July 12, 2024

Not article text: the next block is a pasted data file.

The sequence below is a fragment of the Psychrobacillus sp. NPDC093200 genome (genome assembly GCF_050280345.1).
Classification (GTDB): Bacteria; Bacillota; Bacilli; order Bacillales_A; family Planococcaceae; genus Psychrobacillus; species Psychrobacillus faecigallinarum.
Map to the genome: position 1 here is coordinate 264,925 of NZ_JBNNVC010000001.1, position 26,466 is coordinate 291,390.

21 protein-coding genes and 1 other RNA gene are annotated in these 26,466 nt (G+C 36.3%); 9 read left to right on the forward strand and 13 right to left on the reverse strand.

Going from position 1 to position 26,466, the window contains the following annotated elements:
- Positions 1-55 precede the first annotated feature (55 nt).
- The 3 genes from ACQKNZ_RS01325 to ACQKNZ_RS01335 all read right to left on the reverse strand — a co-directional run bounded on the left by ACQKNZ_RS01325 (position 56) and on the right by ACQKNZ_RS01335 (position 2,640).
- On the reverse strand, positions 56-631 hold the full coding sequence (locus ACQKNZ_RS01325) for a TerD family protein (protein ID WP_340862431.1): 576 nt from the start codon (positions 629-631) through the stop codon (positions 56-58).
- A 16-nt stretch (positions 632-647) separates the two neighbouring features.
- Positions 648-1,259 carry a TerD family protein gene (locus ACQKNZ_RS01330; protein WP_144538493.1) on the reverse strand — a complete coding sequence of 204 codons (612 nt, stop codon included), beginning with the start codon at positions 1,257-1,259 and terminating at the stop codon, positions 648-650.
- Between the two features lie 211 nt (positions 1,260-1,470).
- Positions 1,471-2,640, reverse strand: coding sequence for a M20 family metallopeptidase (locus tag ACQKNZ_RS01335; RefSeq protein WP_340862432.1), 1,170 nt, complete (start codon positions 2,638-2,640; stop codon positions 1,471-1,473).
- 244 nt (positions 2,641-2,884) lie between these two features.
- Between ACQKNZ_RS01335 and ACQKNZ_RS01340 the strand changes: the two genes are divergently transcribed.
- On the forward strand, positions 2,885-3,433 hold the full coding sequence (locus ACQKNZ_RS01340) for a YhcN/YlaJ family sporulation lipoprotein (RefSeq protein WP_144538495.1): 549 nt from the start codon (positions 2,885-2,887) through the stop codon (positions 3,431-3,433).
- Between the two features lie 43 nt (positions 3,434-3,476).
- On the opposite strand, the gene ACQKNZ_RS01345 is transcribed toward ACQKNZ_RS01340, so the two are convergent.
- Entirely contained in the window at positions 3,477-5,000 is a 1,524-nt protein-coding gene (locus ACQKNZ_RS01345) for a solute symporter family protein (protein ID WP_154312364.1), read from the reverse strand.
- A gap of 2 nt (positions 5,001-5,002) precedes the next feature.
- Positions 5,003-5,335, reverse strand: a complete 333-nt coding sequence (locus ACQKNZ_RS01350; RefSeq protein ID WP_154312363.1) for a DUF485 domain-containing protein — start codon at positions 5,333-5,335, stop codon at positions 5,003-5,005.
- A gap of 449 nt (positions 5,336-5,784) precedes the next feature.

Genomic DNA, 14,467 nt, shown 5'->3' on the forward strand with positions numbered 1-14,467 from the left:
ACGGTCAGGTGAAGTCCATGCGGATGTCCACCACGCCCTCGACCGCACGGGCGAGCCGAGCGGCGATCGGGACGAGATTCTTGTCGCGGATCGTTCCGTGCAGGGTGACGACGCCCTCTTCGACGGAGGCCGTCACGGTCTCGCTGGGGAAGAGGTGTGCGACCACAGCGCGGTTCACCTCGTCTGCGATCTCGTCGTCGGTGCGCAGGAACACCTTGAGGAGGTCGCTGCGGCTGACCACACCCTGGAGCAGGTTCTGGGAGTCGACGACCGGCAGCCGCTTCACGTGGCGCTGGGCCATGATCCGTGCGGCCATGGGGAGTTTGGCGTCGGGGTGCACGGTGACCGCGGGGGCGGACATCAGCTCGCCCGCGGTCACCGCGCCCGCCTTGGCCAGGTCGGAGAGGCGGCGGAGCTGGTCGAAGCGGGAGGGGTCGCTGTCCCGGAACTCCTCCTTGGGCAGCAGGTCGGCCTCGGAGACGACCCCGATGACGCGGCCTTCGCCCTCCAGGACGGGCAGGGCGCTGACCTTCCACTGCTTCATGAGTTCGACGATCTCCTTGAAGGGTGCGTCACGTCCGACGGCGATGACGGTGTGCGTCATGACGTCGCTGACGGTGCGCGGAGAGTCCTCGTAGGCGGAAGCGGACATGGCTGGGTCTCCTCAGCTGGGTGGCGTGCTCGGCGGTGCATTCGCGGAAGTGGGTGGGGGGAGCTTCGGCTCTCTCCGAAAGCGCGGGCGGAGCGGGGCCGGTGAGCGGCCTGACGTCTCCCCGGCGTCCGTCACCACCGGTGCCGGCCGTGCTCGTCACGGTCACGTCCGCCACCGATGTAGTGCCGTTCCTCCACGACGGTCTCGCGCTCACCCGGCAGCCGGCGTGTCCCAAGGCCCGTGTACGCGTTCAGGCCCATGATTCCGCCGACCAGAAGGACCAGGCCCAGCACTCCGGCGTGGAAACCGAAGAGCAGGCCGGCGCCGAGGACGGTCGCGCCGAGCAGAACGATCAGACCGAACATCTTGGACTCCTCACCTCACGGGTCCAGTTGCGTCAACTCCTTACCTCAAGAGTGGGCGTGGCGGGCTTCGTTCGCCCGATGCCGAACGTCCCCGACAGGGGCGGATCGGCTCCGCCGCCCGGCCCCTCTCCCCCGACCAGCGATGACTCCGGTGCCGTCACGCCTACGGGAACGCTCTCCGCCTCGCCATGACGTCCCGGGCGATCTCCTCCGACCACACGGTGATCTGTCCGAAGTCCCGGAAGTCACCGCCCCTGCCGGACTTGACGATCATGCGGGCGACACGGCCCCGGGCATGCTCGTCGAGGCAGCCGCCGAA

We introduce an information measure that reflects the intrinsic perspective of a receiver or sender of a symbol, who has no access to the communication channel and its source or target. The measure satisfies three desired properties — causality, specificity, intrinsicality — and is shown to be unique. Causality means that symbols must be transmitted with probability greater than chance. Specificity means that information must be transmitted by an individual symbol. Intrinsicality means that a symbol must be taken as such and cannot be decomposed into signal and noise. It follows that the intrinsic information carried by a symbol increases if the repertoire of symbols increases without noise (expansion) and decreases if it does so without signal (dilution). An optimal balance between expansion and dilution is relevant for systems whose elements must assess their inputs and outputs from the intrinsic perspective, such as neurons in a network. The measure and its implications are discussed in the context of the integrated information theory of consciousness.